Director Richard Linklater shot Boyhood over 12 consecutive years and used a similar fragmented technique in his Before trilogy with Ethan Hawke and Julie Delpy, which spanned 18 years.
But this new film, at almost three hours long, gives total emersion into the life of Mason (Ellar Coltrane), along with the lives of his sister Samantha (Lorelei Linklater), mother Olivia (Patricia Arquette) and estranged father Mason Sr. (Ethan Hawke). We literally see Manson transform in real time during the course of the film from a 6-year-old, chubby-faced boy starting school through to an 18-year-old, lanky, monosyllabic college freshman and everything in between.
Lorelei Linklater, Ethan Hawke and Ellar Coltrane
For any parent, it has many poignant moments of recollection from pain to tenderness. It is shot with terrific sensitivity void of any sentimentality and without the normal clunky “four years later” sign posting. Here, you are left to let the film reveal itself, and it works perfectly. It is a beautiful example of assured filmmaking from a director who gets very close to reality in a fictional form.
Many have linked Boyhood to the great British social documentary series Seven Up! (directed by Michael Apted) and François Truffaut’s 400 Blows. But no one has mentioned The Wonder Years: the 1980s American television series beautifully penned by Neal Marlens and Carol Black. It features main protagonist Kevin Arnold immersed in the social and family life of a typical 1960's American suburb. Made in 1988 to 1993, spanning Arnold's age from 12 to 17. This was a far more commercial, family orientated proposition, but we witness a similar onscreen coming of age. The last episode was aired in 1993 with the final narration…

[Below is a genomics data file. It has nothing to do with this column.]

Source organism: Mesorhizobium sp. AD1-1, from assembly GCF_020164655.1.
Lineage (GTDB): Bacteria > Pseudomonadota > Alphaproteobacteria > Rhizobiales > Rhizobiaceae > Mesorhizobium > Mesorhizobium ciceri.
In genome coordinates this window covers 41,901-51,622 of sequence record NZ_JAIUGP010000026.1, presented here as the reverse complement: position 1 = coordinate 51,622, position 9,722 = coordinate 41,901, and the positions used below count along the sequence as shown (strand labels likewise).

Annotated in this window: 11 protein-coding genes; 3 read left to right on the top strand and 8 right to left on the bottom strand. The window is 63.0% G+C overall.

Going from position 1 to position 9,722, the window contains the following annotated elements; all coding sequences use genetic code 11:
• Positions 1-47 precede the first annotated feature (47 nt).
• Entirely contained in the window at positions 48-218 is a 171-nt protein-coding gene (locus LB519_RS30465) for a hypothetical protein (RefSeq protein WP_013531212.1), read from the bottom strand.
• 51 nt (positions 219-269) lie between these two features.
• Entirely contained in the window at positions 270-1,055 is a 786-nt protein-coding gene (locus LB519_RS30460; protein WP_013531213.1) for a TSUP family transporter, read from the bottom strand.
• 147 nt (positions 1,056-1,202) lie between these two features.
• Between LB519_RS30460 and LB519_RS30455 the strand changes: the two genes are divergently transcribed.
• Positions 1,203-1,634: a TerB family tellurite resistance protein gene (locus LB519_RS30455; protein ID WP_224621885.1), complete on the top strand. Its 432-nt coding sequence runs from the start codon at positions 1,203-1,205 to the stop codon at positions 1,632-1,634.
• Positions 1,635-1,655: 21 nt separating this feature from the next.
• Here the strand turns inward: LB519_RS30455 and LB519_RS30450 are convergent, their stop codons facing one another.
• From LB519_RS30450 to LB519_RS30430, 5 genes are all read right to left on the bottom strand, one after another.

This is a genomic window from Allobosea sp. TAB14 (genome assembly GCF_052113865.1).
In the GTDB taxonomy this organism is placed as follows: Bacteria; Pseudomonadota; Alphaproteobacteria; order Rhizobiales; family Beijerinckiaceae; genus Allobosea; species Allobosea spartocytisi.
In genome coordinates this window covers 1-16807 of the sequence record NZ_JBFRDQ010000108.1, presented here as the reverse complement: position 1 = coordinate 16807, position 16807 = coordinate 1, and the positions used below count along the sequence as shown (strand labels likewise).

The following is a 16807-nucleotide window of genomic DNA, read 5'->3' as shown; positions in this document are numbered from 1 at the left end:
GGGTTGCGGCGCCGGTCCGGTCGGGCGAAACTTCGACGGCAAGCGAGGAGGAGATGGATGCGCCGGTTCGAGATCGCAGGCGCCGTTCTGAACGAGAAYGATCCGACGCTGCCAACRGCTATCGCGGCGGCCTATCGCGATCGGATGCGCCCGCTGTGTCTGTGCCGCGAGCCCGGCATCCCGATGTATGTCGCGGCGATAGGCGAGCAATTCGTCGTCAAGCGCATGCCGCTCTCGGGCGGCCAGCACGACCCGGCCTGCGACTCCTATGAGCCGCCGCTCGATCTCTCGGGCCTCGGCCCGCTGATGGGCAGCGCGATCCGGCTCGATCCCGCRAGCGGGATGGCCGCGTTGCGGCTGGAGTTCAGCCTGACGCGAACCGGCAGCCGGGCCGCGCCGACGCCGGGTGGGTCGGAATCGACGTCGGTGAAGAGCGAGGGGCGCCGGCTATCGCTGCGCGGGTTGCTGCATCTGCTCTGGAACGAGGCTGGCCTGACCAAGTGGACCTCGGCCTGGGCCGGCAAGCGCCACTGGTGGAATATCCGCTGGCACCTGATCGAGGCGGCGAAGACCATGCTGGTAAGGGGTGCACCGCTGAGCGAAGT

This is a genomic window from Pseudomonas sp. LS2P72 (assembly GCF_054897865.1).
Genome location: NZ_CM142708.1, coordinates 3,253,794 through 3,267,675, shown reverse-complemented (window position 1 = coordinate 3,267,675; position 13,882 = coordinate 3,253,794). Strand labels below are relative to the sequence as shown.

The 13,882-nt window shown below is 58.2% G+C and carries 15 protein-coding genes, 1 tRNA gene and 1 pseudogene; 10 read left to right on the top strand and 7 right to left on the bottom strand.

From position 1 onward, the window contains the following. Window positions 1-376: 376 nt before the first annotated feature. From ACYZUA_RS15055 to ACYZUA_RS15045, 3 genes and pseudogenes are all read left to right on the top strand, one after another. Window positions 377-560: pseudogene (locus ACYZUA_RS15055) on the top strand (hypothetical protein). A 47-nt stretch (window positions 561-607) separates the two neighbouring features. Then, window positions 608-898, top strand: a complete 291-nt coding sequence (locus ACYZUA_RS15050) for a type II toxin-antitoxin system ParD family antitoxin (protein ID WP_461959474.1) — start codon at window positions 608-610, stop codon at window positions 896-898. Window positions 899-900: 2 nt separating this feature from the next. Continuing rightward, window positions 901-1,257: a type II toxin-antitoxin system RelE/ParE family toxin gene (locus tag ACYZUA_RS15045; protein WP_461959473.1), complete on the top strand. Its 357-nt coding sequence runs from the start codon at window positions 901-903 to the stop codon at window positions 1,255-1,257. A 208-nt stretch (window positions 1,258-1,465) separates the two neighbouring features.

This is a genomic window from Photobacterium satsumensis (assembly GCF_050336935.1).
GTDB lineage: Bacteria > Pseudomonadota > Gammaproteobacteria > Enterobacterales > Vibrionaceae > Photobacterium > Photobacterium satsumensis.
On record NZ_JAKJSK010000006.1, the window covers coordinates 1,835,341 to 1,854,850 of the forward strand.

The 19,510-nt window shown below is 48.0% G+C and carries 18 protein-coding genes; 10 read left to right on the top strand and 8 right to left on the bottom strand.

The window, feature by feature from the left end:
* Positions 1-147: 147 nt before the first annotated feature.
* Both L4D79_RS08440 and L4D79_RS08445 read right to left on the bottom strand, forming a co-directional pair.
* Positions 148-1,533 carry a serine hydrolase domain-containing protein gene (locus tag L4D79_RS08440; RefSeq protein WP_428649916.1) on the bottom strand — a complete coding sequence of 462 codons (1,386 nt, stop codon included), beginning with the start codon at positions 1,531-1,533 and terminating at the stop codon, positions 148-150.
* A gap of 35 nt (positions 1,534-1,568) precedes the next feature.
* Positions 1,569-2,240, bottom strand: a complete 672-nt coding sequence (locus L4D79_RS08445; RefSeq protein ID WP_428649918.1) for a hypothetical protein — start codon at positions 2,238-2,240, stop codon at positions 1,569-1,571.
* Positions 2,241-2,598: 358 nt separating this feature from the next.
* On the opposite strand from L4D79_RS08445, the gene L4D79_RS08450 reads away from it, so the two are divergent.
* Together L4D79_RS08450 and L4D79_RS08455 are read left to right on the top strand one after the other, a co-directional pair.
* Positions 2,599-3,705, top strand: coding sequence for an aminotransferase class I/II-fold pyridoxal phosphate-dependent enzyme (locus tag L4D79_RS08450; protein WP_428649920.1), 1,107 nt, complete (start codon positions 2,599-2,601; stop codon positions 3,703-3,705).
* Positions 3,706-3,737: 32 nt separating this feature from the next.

“Growing up happens in a heartbeat. One day you’re in diapers, the next day you’re gone. But the memories of childhood stay with you for the long haul. I remember a place, a town, a house like a lot of houses. A yard like a lot of other yards. On a street like a lot of other streets. And the thing is, after all these years, I still look back... with wonder.”
I think this quote fits perfectly with Linklater’s beautiful film on the complexities of family life and growing up.